That a computer can play the game better than a human is a good sign of a bad game.

    Computers can (and have) beat the best chess players in the world. Chess is not a bad game, even though I can never beat the computer on the hardest levels. I'm not defending WOW, since I've never played it - but I disagree with your premise.

  • by Wooky_linuxer (685371) on Wednesday October 01, 2008 @09:44AM (#25218615)

    I don't see the conflict. In fact, I think this case is ridiculous. A game should be fair? Ok, I am all for that. But simply building a tool that allows people to play unfairly does not constitute a crime or a civil offense. It might be immoral, but then my moral may be different of yours. Perhaps if you were in a tournament and someone uses a cheat, you could sue the cheater (and not the developer of the cheat, unless he happens to be the same person) for damages. But Blizzard? What damages did they had?

    Besides, I don't see how he could have infringed their copyright since he doesn't distribute the game. If people cannot meddle with their own RAM because what's in there is protected by IP laws, we live in a very fucked world already.

  • by autocracy (192714) <slashdot2007 AT storyinmemo DOT com> on Wednesday October 01, 2008 @09:52AM (#25218773) Homepage

    Mostly, I think, "So what?" Glider has no reason to be bound to the agreement, and I still can't see a basis for the damages. Violate the agreement, get kicked off their server.

    This comment [slashdot.org] does a good job of quantifying Blizzard's argument... but this is still much more a user problem. Don't I wish I could sue anybody who ever pissed me off in a game and made me not want to play.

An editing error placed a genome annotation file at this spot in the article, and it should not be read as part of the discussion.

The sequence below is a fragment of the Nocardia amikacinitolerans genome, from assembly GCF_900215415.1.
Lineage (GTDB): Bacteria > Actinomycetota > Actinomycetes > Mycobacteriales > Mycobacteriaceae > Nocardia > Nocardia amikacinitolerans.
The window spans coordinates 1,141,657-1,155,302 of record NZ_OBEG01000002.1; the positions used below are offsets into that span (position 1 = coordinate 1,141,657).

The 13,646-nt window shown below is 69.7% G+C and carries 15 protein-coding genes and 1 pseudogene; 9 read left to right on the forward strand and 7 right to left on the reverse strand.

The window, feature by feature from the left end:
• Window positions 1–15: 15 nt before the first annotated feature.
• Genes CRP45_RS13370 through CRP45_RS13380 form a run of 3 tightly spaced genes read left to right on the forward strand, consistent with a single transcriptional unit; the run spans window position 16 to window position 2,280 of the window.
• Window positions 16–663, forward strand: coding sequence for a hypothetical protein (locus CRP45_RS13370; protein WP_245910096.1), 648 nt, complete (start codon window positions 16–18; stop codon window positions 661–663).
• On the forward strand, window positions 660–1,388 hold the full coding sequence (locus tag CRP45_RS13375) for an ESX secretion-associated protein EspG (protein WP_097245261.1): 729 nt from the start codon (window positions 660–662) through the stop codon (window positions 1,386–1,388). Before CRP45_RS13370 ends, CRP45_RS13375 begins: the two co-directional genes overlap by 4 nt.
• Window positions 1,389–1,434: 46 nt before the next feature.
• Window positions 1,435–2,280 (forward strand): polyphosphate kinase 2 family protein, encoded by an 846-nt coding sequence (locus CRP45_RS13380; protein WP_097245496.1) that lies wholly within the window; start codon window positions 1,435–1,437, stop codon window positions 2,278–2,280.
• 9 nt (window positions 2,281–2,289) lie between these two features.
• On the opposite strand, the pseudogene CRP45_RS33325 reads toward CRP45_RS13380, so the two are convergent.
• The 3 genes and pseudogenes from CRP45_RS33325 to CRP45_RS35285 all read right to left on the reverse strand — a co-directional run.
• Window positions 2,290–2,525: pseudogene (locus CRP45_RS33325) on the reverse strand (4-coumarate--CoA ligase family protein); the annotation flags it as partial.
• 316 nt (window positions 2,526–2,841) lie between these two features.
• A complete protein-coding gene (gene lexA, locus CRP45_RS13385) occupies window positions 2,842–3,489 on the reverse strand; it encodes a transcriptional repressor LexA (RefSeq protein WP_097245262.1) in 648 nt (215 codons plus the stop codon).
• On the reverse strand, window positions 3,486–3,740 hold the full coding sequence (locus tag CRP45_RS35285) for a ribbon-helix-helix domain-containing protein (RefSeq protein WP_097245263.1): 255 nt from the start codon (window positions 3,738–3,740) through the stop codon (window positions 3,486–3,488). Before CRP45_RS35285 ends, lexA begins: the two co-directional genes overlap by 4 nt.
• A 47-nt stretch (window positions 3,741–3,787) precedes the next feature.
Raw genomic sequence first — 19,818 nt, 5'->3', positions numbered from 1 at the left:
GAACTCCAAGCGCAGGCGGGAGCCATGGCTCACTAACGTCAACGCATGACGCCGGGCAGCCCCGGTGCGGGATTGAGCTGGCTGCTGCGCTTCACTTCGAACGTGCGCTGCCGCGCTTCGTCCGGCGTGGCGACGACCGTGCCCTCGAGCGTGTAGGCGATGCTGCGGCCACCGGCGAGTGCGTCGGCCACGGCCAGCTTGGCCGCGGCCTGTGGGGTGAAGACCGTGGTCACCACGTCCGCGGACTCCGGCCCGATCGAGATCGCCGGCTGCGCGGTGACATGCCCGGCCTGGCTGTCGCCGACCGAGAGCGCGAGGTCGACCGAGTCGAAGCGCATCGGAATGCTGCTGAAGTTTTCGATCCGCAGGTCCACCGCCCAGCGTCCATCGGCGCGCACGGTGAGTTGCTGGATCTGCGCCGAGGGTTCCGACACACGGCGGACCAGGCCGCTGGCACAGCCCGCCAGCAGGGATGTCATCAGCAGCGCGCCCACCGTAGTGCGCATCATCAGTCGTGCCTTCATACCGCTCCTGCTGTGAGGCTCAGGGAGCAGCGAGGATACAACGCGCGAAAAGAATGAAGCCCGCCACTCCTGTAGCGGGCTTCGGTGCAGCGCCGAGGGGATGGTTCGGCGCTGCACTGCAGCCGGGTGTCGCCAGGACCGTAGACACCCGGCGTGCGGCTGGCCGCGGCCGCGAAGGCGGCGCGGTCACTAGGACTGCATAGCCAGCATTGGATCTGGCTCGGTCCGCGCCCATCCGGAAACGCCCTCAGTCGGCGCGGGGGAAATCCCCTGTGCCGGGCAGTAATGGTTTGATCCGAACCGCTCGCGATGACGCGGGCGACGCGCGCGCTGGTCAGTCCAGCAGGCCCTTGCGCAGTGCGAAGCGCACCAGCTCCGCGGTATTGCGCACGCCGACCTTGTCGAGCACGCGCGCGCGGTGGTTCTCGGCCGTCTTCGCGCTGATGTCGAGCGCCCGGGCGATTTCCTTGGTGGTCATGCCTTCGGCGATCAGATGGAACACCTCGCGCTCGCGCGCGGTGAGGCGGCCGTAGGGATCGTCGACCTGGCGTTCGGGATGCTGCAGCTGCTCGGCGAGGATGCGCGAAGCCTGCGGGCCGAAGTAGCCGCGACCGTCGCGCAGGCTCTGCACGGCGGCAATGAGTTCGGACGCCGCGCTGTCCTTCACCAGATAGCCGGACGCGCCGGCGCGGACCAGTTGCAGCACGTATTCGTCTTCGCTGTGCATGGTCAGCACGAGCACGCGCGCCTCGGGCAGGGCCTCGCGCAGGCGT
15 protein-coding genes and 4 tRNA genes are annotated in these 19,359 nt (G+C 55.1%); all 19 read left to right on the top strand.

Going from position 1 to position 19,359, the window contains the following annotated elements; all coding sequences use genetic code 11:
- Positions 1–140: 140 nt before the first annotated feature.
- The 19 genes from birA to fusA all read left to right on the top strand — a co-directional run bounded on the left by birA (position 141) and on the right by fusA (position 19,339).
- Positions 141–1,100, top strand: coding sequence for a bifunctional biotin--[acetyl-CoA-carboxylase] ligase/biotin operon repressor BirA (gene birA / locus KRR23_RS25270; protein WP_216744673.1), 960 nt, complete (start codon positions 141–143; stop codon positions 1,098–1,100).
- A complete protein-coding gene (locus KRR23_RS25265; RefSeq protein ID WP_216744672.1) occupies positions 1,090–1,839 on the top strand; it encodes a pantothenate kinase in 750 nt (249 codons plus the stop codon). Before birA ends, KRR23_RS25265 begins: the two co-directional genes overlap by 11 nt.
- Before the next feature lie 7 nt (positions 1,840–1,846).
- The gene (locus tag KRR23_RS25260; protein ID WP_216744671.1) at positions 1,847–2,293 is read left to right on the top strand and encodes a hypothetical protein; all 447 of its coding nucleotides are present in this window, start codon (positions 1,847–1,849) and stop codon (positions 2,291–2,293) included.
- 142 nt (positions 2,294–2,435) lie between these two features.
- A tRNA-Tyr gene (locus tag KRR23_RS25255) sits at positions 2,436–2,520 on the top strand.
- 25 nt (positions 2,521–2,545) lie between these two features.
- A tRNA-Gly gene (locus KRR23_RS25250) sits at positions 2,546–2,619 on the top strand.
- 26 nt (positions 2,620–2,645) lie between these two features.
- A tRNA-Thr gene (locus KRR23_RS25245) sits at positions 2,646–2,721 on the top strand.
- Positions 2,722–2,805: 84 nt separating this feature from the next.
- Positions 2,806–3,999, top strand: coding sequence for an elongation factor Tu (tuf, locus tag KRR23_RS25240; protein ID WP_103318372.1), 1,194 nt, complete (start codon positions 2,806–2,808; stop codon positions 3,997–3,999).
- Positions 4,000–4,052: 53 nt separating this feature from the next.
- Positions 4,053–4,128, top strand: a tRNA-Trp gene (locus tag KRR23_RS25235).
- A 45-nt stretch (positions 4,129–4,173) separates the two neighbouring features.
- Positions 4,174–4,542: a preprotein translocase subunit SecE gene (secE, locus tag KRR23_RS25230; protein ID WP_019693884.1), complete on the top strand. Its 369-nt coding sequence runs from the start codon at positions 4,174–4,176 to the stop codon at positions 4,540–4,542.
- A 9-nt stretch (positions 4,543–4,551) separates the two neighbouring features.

Maybe open a restaurant, and sue anybody who revs their engine on a motorcycle for causing a loss of profit and damaging the reputation of my restaurant (ooh, bunch of Harley guys hang there). Profit. :)

    (For whatever it's worth, I ride a motorcycle)

  • by Moryath (553296) on Wednesday October 01, 2008 @09:56AM (#25218837)

    is that WoW killed this for the wrong reasons.

    The ability to set this to run completely unattended? BAD. I totally agree that botting is no good, it's killed a lot of MMO's.

    However, the ability to set this up to do ordinary tasks for users who have disabilities would be GOOD. It would enlarge the potential WoW audience. I'm not saying make it fine as-is, I'm saying that a "semi-unattended" setup where people playing the game just set up and monitor their macros isn't any worse than the normal mode of play (hell, wasn't that the entire control system of Final Fantasy 12?).

    A lot of potential WoW players (potential gamers in general, actually) have problems. Someone who has partial paralysis or has had a hand/arm amputated has trouble using the standard game controllers. Now think about the game systems that get around this. If you've got two good legs, you can do DDR or Wii Fit without arms. If you only have one good arm, you can use the Wiimote and at least 50% of the Wii's games (though you still can't play Zelda). On the other hand, if you go near the Xbox360 or PS3, you're pretty much fucked.

    Older titles didn't have this problem. If you have one hand, or even one of those face-stick setups with a single button, you can play Space Quest, King's Quest, and probably map the joystick to play single-button arcade games. If you have a working thumb and two fingers, you can get a two-button joystick and play NES titles.